A flat roof repair costs $400-600, which is significantly cheaper than the cost of full replacement.
Moreover, having a pro repair your flat roof can easily extend its service life by at least 3-5 years. However, in some cases, trying to fix a leaking roof membrane might be a futile effort and a complete waste of money.
Often leaks, water damage and other issues may be the result of faulty installation, poor maintenance, or old age of the roof itself.
We will go through the common flat roof problems and signs that warrant repair vs replacement, so you can figure out the most cost-effective and lasting solution for your roof.
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When To Repair Your Flat Roof
If your flat roof has been properly installed and maintained on a regular basis, and it started to leak, repairing it is best.
However, if the roof is old, has sustained major damages to due a natural disaster, or continues to leak despite the fact that repairs have already been done, replacement may be warranted.
If your roof is relatively new, look at your warranty paperwork. You may be able to have your roof repaired for free or at a discounted rate, depending on warranty terms. Most flat roofing materials carry a warranty of 10-15 years.
There are a couple of repair options to consider:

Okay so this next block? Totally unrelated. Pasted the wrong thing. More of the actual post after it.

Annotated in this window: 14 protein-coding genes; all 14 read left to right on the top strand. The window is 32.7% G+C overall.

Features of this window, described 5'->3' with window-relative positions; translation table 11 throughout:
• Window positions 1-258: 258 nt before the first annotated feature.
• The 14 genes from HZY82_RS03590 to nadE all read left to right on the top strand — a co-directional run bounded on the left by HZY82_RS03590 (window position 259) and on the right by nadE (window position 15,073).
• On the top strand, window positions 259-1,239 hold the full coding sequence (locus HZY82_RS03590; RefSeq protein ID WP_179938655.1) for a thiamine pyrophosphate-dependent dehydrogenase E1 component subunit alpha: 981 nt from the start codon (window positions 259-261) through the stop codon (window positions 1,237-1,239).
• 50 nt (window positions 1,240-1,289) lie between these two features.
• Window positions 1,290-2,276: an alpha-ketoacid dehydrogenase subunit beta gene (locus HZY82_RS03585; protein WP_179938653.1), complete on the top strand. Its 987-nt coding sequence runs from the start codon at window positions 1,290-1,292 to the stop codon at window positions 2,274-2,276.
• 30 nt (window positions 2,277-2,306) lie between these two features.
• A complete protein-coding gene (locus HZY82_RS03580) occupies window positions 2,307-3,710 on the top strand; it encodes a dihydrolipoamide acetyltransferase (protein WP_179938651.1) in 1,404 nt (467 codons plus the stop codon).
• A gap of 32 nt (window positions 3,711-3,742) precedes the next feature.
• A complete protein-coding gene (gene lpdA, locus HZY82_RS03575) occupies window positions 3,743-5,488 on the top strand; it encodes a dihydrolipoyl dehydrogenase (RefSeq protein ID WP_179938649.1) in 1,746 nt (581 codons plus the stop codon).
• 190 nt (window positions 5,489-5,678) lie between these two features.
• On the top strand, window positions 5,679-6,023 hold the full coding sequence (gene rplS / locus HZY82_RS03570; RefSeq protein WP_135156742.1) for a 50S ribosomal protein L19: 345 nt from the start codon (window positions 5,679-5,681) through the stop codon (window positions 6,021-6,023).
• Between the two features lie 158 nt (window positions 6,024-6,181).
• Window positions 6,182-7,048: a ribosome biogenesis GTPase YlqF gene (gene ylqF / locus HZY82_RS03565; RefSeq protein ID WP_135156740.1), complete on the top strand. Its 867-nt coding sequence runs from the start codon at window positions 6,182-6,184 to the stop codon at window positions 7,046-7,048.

1) If you have EPDM rubber and don’t mind getting your hands dirty, you can purchase a DIY repair kit. It comes with an adhesive and tape for making localized repairs. This is also a quick and inexpensive option, if you are not planning to keep the property for more than a year or two.
2) If you don’t want to get yourself into an endless cycle of repairs every few months, get an EXPERT contractor to do the job. You may pay a few hundred dollars more, but you will save yourself thousands of dollars, as well as avoid stress associated with recurring problems in the long run.
3) If you have modified bitumen, you will most likely need a pro, as it requires torching to repair.
4) If you have a leaky tar and gravel roof, finding the source of the problem is very difficult. Even the most skilled pro will have a repair success rate of less than 50%. Consequently, it will most likely need to be replaced.
5) If you have a single-ply membrane, stay away from roof coatings. They are:
b. Only last 2-3 years. Afterwards, the coating starts to peel, chip and crack. If your roof still leaks, it becomes virtually non-repairable.
Flat Roof Leak Repair
Flat roofs have inherent design and installation peculiarities that often lead to performance issues and a shorter life span.
A leak is the most frequent and common issue on any type of a flat roof. It usually happens as a result of ponding water that puddles for more than 48 hours, after the most recent rain.
Typically, water penetrates at the seams or flashings. It may also come from drains, chimneys, skylights, parapets and other penetrations. It is very rare to have a leak due to a puncture.
If water gets under the membrane, into the sheathing, mold and rot can occur. This is especially likely in areas with high moisture and frequent rain storms.
Flat Roof Materials Shrinkage
One of the most common repairs for a flat roof, such as EPDM membranes results from membrane shrinkage.
When a rubber roof shrinks, it can pull off parapet walls, drip edge or a chimney.
This is more likely to occur on a large building, and on one where the membrane has not been properly attached.
Flat Roof Damage Due To Foot Traffic